Results in Guitar Amplifiers

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Guitar Amplifiers

A guitar amplifier works by boosting the signal from a guitar so it can be sent to a loudspeaker and heard. Guitarists typically care little about how amplifiers work and are interested only in how they sound.

There are many different types of guitar amplifier available and they all create a different sound and have different qualities:

Practice amplifier

  • Small, low power amplifiers
  • Sometimes powered by batteries 
  • Ideal for travelling
  • Often very portable
  • Ideal for quiet practice late at night
  • Amps designed for beginners from around £20 to more advanced models for professionals costing £200+

Combo amplifier

  • Both an amplifier and built in speaker(s)
  • No need for an external cabinet
  • Span over a very wide price range from affordable amps to top of the range models depending on make and model
  • More portable than a head and cabinet
  • Usually more affordable than buying a head and cabinet  

Amp heads

  • Only an amplifier – requires an external guitar cabinet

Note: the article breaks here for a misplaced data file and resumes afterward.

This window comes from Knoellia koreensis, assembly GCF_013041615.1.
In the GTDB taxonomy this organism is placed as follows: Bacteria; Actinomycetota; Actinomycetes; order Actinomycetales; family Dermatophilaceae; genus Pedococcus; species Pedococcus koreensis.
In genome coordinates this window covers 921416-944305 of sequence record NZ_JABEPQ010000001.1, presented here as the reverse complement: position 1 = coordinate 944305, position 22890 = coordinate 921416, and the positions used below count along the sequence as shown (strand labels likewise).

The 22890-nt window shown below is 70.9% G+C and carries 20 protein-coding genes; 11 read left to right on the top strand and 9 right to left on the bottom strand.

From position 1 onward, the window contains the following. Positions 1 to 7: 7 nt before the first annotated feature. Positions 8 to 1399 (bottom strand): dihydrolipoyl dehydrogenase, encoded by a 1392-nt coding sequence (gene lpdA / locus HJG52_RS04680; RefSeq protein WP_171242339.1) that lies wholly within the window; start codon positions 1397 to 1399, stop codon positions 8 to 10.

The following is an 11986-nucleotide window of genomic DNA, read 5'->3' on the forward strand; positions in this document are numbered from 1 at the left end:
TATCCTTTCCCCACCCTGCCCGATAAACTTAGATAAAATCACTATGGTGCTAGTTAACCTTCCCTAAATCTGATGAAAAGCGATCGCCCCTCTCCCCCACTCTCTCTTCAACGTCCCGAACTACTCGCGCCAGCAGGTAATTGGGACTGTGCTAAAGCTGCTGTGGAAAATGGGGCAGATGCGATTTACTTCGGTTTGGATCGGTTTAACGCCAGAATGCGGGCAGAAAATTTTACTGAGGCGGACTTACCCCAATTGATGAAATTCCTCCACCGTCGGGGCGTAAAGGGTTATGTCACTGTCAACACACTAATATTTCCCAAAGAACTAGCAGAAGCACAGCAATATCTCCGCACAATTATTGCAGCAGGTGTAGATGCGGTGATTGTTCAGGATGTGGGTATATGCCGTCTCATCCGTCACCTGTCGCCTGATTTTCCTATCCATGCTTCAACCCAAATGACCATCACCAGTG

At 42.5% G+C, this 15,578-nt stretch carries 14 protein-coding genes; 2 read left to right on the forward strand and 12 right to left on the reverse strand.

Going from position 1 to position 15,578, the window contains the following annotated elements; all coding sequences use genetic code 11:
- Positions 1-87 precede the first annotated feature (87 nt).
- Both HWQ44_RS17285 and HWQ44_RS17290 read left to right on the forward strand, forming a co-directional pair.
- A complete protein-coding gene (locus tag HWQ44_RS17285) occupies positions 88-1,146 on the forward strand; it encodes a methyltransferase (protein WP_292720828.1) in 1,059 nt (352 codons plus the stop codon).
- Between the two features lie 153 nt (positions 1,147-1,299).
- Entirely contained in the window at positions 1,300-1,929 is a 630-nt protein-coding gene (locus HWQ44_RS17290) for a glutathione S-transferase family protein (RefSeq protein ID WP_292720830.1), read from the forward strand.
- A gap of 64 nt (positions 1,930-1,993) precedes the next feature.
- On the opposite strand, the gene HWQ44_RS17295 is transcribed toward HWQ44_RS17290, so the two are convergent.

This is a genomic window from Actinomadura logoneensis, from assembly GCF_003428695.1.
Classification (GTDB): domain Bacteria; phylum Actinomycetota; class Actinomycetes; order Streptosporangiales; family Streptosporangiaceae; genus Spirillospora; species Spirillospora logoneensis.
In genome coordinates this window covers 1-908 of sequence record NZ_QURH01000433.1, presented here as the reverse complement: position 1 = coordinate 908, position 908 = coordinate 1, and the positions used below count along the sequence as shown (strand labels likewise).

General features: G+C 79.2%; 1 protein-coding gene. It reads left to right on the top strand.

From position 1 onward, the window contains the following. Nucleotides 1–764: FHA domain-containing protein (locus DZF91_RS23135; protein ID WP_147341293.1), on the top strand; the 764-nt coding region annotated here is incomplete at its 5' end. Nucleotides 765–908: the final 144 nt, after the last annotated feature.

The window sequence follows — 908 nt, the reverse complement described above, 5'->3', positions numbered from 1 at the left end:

• Less portable than combo amplifiers as you need the cabinet
  • Some more tone options available as you can choose which cabinet to pair a head with
  • Usually more expensive to buy a head and cabinet than a combo

Modelling amplifier

  • Uses modern technology to digitally emulate the sound of other amplifiers
  • Multiple amp models in one amplifier
  • Many tone options
  • Often have built in effects and/or stompboxes
  • Offer a lot of versatility and tonal options
  • Can be combo or head designs

Solid-state vs Valve/tube amps

Solid-state

  • Uses solid-state electronics such as transistors to amplify a signal
  • Generally more reliable
  • Require less maintenance
  • Less responsive
  • No true valve saturation

Valve/tube

  • Uses vacuum valves/tubes to amplify the signal
  • More responsive to your playing
  • Often sound warmer
  • Preferred by many players for their tone and responsiveness
  • Valves need replacing after so much use
  • More fragile than solid state
  • Often more expensive than solid state
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